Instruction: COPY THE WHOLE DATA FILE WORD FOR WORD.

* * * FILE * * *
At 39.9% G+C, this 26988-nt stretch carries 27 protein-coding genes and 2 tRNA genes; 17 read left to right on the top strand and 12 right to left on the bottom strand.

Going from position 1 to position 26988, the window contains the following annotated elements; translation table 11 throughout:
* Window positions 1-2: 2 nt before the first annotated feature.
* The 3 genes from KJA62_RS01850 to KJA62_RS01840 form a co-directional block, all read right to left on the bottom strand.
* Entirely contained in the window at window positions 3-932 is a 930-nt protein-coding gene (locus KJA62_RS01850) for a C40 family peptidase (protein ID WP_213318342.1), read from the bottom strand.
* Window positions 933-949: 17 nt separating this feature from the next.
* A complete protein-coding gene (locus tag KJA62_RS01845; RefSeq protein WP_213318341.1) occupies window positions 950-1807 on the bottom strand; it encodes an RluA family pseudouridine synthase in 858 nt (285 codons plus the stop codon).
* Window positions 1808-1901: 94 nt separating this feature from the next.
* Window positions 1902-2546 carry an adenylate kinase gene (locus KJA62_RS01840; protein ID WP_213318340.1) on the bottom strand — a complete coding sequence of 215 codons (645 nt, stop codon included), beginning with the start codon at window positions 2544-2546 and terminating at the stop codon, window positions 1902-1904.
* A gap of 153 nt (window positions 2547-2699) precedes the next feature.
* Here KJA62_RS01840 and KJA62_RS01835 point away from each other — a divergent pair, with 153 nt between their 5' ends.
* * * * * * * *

At 39.9% G+C, this 26988-nt stretch carries 27 protein-coding genes and 2 tRNA genes; 17 read left to right on the top strand and 12 right to left on the bottom strand.

Going from position 1 to position 26988, the window contains the following annotated elements; translation table 11 throughout:
* Window positions 1-2: 2 nt before the first annotated feature.
* The 3 genes from KJA62_RS01850 to KJA62_RS01840 form a co-directional block, all read right to left on the bottom strand.
* Entirely contained in the window at window positions 3-932 is a 930-nt protein-coding gene (locus KJA62_RS01850) for a C40 family peptidase (protein ID WP_213318342.1), read from the bottom strand.
* Window positions 933-949: 17 nt separating this feature from the next.
* A complete protein-coding gene (locus tag KJA62_RS01845; RefSeq protein WP_213318341.1) occupies window positions 950-1807 on the bottom strand; it encodes an RluA family pseudouridine synthase in 858 nt (285 codons plus the stop codon).
* Window positions 1808-1901: 94 nt separating this feature from the next.
* Window positions 1902-2546 carry an adenylate kinase gene (locus KJA62_RS01840; protein ID WP_213318340.1) on the bottom strand — a complete coding sequence of 215 codons (645 nt, stop codon included), beginning with the start codon at window positions 2544-2546 and terminating at the stop codon, window positions 1902-1904.
* A gap of 153 nt (window positions 2547-2699) precedes the next feature.
* Here KJA62_RS01840 and KJA62_RS01835 point away from each other — a divergent pair, with 153 nt between their 5' ends.